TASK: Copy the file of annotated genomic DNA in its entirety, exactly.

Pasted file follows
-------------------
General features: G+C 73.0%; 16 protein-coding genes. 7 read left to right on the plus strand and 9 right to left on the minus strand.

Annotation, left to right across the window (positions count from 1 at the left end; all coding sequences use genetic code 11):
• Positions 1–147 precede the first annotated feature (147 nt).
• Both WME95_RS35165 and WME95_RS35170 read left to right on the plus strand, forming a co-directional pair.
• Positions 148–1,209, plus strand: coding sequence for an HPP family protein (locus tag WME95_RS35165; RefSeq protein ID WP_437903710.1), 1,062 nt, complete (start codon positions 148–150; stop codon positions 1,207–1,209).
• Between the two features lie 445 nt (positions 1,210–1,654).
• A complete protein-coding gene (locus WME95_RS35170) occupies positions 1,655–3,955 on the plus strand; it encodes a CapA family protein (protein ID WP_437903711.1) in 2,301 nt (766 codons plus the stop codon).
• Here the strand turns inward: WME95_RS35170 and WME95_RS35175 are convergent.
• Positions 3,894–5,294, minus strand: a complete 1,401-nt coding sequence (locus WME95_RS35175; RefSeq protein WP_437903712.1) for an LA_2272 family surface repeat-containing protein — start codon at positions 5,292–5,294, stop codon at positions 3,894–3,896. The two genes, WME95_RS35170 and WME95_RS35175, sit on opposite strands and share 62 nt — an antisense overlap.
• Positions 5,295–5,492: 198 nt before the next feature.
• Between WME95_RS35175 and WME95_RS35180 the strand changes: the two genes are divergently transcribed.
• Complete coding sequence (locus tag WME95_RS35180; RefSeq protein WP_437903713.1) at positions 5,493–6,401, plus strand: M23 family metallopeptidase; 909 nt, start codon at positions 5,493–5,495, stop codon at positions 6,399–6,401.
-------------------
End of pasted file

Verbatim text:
General features: G+C 73.0%; 16 protein-coding genes. 7 read left to right on the plus strand and 9 right to left on the minus strand.

Annotation, left to right across the window (positions count from 1 at the left end; all coding sequences use genetic code 11):
• Positions 1–147 precede the first annotated feature (147 nt).
• Both WME95_RS35165 and WME95_RS35170 read left to right on the plus strand, forming a co-directional pair.
• Positions 148–1,209, plus strand: coding sequence for an HPP family protein (locus tag WME95_RS35165; RefSeq protein ID WP_437903710.1), 1,062 nt, complete (start codon positions 148–150; stop codon positions 1,207–1,209).
• Between the two features lie 445 nt (positions 1,210–1,654).
• A complete protein-coding gene (locus WME95_RS35170) occupies positions 1,655–3,955 on the plus strand; it encodes a CapA family protein (protein ID WP_437903711.1) in 2,301 nt (766 codons plus the stop codon).
• Here the strand turns inward: WME95_RS35170 and WME95_RS35175 are convergent.
• Positions 3,894–5,294, minus strand: a complete 1,401-nt coding sequence (locus WME95_RS35175; RefSeq protein WP_437903712.1) for an LA_2272 family surface repeat-containing protein — start codon at positions 5,292–5,294, stop codon at positions 3,894–3,896. The two genes, WME95_RS35170 and WME95_RS35175, sit on opposite strands and share 62 nt — an antisense overlap.
• Positions 5,295–5,492: 198 nt before the next feature.
• Between WME95_RS35175 and WME95_RS35180 the strand changes: the two genes are divergently transcribed.
• Complete coding sequence (locus tag WME95_RS35180; RefSeq protein WP_437903713.1) at positions 5,493–6,401, plus strand: M23 family metallopeptidase; 909 nt, start codon at positions 5,493–5,495, stop codon at positions 6,399–6,401.